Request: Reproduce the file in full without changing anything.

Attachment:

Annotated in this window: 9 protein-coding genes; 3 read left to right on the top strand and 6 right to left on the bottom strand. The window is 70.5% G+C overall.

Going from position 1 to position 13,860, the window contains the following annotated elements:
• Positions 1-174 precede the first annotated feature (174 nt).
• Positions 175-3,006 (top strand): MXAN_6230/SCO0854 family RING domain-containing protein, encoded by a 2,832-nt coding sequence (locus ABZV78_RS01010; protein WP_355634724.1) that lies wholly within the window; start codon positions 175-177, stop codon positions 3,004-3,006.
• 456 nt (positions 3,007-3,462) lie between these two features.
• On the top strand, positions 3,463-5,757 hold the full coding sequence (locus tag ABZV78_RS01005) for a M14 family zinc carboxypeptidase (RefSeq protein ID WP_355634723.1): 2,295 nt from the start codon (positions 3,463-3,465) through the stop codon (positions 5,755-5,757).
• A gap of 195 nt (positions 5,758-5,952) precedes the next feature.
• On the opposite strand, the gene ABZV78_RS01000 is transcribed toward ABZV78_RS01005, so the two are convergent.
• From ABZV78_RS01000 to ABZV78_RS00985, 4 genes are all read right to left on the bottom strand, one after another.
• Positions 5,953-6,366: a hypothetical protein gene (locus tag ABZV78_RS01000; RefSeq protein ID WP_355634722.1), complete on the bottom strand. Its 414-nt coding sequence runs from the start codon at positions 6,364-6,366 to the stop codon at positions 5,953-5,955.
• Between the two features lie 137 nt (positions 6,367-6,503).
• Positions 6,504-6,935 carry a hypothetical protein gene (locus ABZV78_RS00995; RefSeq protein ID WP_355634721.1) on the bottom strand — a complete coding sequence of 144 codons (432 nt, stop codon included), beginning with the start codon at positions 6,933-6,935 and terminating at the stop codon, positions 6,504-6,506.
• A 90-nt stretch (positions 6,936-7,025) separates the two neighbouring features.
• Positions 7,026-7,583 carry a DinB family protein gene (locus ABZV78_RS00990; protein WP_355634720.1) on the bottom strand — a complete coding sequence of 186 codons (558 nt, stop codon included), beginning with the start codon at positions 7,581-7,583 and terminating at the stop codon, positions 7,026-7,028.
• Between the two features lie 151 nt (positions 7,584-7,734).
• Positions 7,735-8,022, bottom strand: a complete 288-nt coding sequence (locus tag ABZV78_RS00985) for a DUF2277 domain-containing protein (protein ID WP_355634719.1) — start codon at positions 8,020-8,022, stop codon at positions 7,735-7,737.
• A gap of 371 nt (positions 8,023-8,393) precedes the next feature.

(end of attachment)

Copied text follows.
Annotated in this window: 9 protein-coding genes; 3 read left to right on the top strand and 6 right to left on the bottom strand. The window is 70.5% G+C overall.

Going from position 1 to position 13,860, the window contains the following annotated elements:
• Positions 1-174 precede the first annotated feature (174 nt).
• Positions 175-3,006 (top strand): MXAN_6230/SCO0854 family RING domain-containing protein, encoded by a 2,832-nt coding sequence (locus ABZV78_RS01010; protein WP_355634724.1) that lies wholly within the window; start codon positions 175-177, stop codon positions 3,004-3,006.
• 456 nt (positions 3,007-3,462) lie between these two features.
• On the top strand, positions 3,463-5,757 hold the full coding sequence (locus tag ABZV78_RS01005) for a M14 family zinc carboxypeptidase (RefSeq protein ID WP_355634723.1): 2,295 nt from the start codon (positions 3,463-3,465) through the stop codon (positions 5,755-5,757).
• A gap of 195 nt (positions 5,758-5,952) precedes the next feature.
• On the opposite strand, the gene ABZV78_RS01000 is transcribed toward ABZV78_RS01005, so the two are convergent.
• From ABZV78_RS01000 to ABZV78_RS00985, 4 genes are all read right to left on the bottom strand, one after another.
• Positions 5,953-6,366: a hypothetical protein gene (locus tag ABZV78_RS01000; RefSeq protein ID WP_355634722.1), complete on the bottom strand. Its 414-nt coding sequence runs from the start codon at positions 6,364-6,366 to the stop codon at positions 5,953-5,955.
• Between the two features lie 137 nt (positions 6,367-6,503).
• Positions 6,504-6,935 carry a hypothetical protein gene (locus ABZV78_RS00995; RefSeq protein ID WP_355634721.1) on the bottom strand — a complete coding sequence of 144 codons (432 nt, stop codon included), beginning with the start codon at positions 6,933-6,935 and terminating at the stop codon, positions 6,504-6,506.
• A 90-nt stretch (positions 6,936-7,025) separates the two neighbouring features.
• Positions 7,026-7,583 carry a DinB family protein gene (locus ABZV78_RS00990; protein WP_355634720.1) on the bottom strand — a complete coding sequence of 186 codons (558 nt, stop codon included), beginning with the start codon at positions 7,581-7,583 and terminating at the stop codon, positions 7,026-7,028.
• Between the two features lie 151 nt (positions 7,584-7,734).
• Positions 7,735-8,022, bottom strand: a complete 288-nt coding sequence (locus tag ABZV78_RS00985) for a DUF2277 domain-containing protein (protein ID WP_355634719.1) — start codon at positions 8,020-8,022, stop codon at positions 7,735-7,737.
• A gap of 371 nt (positions 8,023-8,393) precedes the next feature.